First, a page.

Landfill : Taiwan couple raises environmental awareness - in an original way

Facebook Post Hsue

Facebook Profile: Taiwan couple takes wedding photo at garbage dump, hopes to raise environmental awareness

- © Facebook Post Hsue

The picture was shared on the social media platform on 15th October. The bride, identified as Hseuh, clarified her motive for choosing Puli’s “garbage mountain” as the backdrop for their photo shoot. She highlighted the urgent issue of excessive consumer waste, stressing that this matter goes beyond Puli and Nantou. Her aim is to motivate people all over Taiwan to actively reduce waste in their day-to-day lives through the images. The couple specifically expresses their desire for enhancements in Puli and other towns, while simultaneously aiming for a reduction in waste levels countrywide in the coming years.

Their innovative approach garnered acclaim from online users for their endeavours to bring attention to this problem. Currently, Puli City is confronted with a scarcity of satisfactory waste management facilities, leading to an excessive amount of surplus trash accumulating and creating a garbage mountain nearly four storeys tall next to the local Office of Waste Management. The popular wedding photo of the couple was shared by both the Waste Management Office and Hseuh.

Hseuh, who comes from northern Taiwan instead of Nantou, travelled south for the photo session. According to Hseuh, when she first suggested the idea of a photo shoot at the landfill, the wedding photographer thought she was joking.

The wedding photographer, with thirty years' experience under their belt, admitted that this was their initial encounter with such an appeal. Puli is currently scouting for a suitable site to improve their waste management infrastructure, as reported by the Central News Agency (CNA).

Additionally, Hseuh expressed her appreciation for her significant other's unwavering encouragement towards her unconventional choice of location for their wedding photography session, conveyed via online remarks. The couple plans to celebrate their wedding in January with an ecologically responsible, vegetarian ceremony. Guests are kindly requested to bring their own containers and utensils.

According to UDN, the Nantou County government coincidentally signed a public-private partnership contract with "Cleanaway," a private waste management company, today. The contract entrusts the company to handle 67,500 tonnes of waste from Nantou City for three years.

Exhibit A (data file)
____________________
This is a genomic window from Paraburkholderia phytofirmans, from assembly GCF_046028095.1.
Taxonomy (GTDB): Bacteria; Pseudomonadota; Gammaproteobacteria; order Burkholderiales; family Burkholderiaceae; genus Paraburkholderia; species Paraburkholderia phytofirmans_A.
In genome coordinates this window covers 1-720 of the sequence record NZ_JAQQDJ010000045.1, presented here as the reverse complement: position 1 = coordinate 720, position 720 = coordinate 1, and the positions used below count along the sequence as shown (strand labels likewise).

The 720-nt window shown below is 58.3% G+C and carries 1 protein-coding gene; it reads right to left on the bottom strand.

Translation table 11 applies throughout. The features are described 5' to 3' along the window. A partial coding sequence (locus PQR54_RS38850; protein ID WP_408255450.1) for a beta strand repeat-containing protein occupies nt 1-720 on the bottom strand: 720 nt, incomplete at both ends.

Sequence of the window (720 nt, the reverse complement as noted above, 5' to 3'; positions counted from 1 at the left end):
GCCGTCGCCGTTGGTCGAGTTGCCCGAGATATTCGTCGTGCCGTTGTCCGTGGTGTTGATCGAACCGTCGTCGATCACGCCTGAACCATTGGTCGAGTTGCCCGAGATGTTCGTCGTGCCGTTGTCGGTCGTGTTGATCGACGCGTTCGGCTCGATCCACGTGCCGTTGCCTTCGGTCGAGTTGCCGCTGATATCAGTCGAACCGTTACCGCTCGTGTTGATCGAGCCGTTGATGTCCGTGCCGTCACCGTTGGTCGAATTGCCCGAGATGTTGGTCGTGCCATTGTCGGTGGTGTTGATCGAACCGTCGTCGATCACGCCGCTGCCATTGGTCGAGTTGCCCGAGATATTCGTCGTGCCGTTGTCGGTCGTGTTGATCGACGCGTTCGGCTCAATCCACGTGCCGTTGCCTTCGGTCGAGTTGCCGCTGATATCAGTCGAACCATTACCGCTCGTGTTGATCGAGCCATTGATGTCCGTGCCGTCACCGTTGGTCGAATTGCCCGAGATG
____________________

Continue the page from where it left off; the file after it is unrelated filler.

The company will be responsible for handling the city's daily waste production of 60 tonnes as well as the accumulated 20,000 tonnes over the course of several years, with a total budget of almost 500 million TWD.

Nantou City's County Mayor Hsu Shu-hua and Cleanaway's Deputy General Manager Tsai Shijie signed the contract this afternoon in the county government building lobby. The agreement entails the company to manage and dispose of 67,500 tonnes of waste over three years, starting from this year.

Hsu observed that this year, the total waste amassed in the county amounts to 230,000 tonnes. Despite the county government identifying eight cities and counties that can incinerate 80,000 tonnes of Nantou County's waste on a yearly basis, it falls short of the required transportation capacity to manage the daily production of 250 tonnes of waste and the accumulated waste. Consequently, there is a need to utilise private sector resources through public-private partnerships to address the waste problem.

According to a report from the United Daily News (UDN), employees at the local council must tolerate the permeating and persistent scent that emanates from the towering "garbage mountain" throughout their work shifts.

Additionally, due to the landfill's location on Lingxing Road in the urban area, residents in the vicinity have long griped about the intolerable odour, notably during hot weather. As a result, Nantou City has been given priority for the allocation of special project funds to manage waste reduction efforts.

The Nantou County Environmental Protection Bureau has confirmed that the public-private partnership plan will cover a three-year period. The cost of waste processing is 7,350 TWD per ton in the first year, with a total of 13,000 tons to be processed. This includes the cost of screening equipment and a budget of £2.5 million.